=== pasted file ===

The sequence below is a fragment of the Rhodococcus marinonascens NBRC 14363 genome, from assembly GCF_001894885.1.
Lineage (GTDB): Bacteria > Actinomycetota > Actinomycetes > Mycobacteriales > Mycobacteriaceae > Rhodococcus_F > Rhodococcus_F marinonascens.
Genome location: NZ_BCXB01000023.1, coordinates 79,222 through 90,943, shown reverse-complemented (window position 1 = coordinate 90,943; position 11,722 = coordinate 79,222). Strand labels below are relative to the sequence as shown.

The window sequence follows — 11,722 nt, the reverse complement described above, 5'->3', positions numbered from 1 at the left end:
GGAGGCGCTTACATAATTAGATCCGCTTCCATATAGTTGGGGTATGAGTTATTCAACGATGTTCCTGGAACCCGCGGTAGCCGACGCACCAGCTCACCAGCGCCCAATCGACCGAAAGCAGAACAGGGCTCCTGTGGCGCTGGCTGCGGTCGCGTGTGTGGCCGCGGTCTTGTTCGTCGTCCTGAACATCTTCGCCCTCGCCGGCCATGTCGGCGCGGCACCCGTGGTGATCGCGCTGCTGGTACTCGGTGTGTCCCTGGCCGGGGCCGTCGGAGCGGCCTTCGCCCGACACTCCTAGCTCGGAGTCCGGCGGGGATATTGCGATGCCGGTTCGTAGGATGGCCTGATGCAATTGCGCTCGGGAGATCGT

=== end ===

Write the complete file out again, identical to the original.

The sequence below is a fragment of the Rhodococcus marinonascens NBRC 14363 genome, from assembly GCF_001894885.1.
Lineage (GTDB): Bacteria > Actinomycetota > Actinomycetes > Mycobacteriales > Mycobacteriaceae > Rhodococcus_F > Rhodococcus_F marinonascens.
Genome location: NZ_BCXB01000023.1, coordinates 79,222 through 90,943, shown reverse-complemented (window position 1 = coordinate 90,943; position 11,722 = coordinate 79,222). Strand labels below are relative to the sequence as shown.

The window sequence follows — 11,722 nt, the reverse complement described above, 5'->3', positions numbered from 1 at the left end:
GGAGGCGCTTACATAATTAGATCCGCTTCCATATAGTTGGGGTATGAGTTATTCAACGATGTTCCTGGAACCCGCGGTAGCCGACGCACCAGCTCACCAGCGCCCAATCGACCGAAAGCAGAACAGGGCTCCTGTGGCGCTGGCTGCGGTCGCGTGTGTGGCCGCGGTCTTGTTCGTCGTCCTGAACATCTTCGCCCTCGCCGGCCATGTCGGCGCGGCACCCGTGGTGATCGCGCTGCTGGTACTCGGTGTGTCCCTGGCCGGGGCCGTCGGAGCGGCCTTCGCCCGACACTCCTAGCTCGGAGTCCGGCGGGGATATTGCGATGCCGGTTCGTAGGATGGCCTGATGCAATTGCGCTCGGGAGATCGT